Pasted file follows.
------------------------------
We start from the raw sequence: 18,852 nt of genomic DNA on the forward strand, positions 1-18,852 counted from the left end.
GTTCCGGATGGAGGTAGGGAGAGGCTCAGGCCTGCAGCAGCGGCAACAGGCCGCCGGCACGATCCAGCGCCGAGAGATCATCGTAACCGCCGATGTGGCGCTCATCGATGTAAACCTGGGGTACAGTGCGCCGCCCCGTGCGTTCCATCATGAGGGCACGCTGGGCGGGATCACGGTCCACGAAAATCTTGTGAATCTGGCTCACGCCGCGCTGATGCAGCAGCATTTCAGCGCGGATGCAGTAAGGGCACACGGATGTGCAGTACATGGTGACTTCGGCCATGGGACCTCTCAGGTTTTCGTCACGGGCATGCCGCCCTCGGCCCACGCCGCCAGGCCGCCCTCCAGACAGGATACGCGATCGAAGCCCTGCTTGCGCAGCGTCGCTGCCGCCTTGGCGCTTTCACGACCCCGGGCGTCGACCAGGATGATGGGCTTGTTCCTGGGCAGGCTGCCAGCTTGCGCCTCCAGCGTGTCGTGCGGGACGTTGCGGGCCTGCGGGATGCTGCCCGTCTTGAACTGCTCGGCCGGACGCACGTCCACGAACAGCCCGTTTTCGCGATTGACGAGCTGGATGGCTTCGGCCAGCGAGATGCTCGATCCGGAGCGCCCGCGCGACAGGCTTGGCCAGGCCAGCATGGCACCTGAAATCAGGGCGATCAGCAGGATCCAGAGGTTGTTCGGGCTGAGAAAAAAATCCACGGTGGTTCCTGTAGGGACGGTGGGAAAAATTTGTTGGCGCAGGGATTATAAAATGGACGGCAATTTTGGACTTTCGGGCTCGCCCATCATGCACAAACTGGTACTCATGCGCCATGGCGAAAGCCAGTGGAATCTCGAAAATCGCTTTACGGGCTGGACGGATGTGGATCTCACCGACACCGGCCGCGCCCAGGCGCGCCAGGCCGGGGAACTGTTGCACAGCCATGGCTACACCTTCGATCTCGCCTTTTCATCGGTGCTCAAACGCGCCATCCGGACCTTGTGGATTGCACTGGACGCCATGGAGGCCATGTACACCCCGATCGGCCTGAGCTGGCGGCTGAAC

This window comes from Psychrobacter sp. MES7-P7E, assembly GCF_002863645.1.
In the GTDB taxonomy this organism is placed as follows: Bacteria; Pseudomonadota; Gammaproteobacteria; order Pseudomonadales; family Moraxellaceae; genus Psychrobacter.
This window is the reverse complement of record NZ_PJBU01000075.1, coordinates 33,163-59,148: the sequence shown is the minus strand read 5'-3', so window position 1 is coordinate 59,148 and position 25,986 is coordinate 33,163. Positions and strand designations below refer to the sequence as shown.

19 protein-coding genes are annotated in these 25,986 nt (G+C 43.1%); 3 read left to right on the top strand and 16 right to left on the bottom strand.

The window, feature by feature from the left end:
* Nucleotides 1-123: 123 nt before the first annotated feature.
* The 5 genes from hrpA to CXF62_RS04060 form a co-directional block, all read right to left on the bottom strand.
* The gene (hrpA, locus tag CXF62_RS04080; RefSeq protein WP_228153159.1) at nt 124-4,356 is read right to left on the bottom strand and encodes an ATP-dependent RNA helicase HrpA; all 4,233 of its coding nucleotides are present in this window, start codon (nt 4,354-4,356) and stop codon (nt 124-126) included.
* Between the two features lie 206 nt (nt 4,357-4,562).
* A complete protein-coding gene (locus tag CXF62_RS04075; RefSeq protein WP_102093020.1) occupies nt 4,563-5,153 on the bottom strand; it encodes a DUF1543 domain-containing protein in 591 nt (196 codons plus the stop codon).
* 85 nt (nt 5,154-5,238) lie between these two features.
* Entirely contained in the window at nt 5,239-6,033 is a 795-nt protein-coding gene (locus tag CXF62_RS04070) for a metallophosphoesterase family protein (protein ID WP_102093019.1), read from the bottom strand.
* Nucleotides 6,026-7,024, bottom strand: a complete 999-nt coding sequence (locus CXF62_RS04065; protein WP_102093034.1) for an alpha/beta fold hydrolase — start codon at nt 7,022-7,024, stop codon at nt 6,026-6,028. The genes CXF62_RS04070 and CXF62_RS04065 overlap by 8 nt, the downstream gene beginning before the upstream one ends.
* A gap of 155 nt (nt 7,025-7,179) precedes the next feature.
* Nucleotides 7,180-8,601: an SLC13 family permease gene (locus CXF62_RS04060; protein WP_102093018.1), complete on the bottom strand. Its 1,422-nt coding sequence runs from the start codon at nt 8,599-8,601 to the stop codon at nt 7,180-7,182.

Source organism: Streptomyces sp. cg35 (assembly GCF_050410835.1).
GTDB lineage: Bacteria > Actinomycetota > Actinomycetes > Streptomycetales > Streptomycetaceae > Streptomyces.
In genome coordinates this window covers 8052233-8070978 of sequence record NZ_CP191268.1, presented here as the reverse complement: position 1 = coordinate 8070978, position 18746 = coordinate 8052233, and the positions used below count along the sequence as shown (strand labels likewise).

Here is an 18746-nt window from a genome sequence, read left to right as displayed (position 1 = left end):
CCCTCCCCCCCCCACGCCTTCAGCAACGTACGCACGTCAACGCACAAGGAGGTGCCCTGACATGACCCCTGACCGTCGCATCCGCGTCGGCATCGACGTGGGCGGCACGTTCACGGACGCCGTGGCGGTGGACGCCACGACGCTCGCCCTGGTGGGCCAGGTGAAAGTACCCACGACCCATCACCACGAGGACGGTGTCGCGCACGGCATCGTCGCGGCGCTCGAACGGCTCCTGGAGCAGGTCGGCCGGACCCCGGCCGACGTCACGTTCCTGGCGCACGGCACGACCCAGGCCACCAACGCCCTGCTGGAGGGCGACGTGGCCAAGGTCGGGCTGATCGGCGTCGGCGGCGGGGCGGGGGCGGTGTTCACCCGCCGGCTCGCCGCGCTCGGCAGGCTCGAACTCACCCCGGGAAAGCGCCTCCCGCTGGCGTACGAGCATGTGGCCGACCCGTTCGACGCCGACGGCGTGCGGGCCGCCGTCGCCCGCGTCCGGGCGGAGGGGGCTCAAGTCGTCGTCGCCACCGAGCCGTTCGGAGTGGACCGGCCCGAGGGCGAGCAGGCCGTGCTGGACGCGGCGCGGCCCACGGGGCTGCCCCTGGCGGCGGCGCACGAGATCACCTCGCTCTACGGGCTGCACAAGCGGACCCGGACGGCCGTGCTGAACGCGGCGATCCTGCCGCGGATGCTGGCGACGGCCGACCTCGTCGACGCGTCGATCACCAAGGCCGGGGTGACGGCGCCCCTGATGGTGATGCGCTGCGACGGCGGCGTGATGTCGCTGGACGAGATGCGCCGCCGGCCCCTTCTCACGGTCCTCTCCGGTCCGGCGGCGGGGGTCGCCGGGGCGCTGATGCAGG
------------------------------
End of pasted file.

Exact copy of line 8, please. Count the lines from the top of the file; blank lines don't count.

* Nucleotides 1-123: 123 nt before the first annotated feature.